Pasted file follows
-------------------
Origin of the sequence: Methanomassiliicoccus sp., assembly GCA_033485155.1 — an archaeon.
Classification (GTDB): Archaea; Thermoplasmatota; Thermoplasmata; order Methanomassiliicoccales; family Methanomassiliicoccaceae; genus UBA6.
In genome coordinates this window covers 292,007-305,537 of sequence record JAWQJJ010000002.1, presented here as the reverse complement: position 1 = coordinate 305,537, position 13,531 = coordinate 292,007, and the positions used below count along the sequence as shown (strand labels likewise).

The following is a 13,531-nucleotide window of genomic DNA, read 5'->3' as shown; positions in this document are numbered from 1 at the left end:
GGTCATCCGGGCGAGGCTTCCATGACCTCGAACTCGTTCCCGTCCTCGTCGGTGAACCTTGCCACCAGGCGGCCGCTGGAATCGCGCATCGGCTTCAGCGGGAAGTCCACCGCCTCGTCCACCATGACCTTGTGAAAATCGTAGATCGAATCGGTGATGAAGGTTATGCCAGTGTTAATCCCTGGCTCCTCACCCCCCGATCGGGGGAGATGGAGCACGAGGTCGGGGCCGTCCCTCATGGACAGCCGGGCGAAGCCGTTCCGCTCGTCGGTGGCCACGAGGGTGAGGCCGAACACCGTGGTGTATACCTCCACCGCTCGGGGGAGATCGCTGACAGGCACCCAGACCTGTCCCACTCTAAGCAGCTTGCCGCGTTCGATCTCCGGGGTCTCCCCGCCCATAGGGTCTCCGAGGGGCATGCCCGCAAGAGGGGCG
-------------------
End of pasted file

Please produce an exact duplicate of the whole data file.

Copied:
Origin of the sequence: Methanomassiliicoccus sp., assembly GCA_033485155.1 — an archaeon.
Classification (GTDB): Archaea; Thermoplasmatota; Thermoplasmata; order Methanomassiliicoccales; family Methanomassiliicoccaceae; genus UBA6.
In genome coordinates this window covers 292,007-305,537 of sequence record JAWQJJ010000002.1, presented here as the reverse complement: position 1 = coordinate 305,537, position 13,531 = coordinate 292,007, and the positions used below count along the sequence as shown (strand labels likewise).

The following is a 13,531-nucleotide window of genomic DNA, read 5'->3' as shown; positions in this document are numbered from 1 at the left end:
GGTCATCCGGGCGAGGCTTCCATGACCTCGAACTCGTTCCCGTCCTCGTCGGTGAACCTTGCCACCAGGCGGCCGCTGGAATCGCGCATCGGCTTCAGCGGGAAGTCCACCGCCTCGTCCACCATGACCTTGTGAAAATCGTAGATCGAATCGGTGATGAAGGTTATGCCAGTGTTAATCCCTGGCTCCTCACCCCCCGATCGGGGGAGATGGAGCACGAGGTCGGGGCCGTCCCTCATGGACAGCCGGGCGAAGCCGTTCCGCTCGTCGGTGGCCACGAGGGTGAGGCCGAACACCGTGGTGTATACCTCCACCGCTCGGGGGAGATCGCTGACAGGCACCCAGACCTGTCCCACTCTAAGCAGCTTGCCGCGTTCGATCTCCGGGGTCTCCCCGCCCATAGGGTCTCCGAGGGGCATGCCCGCAAGAGGGGCG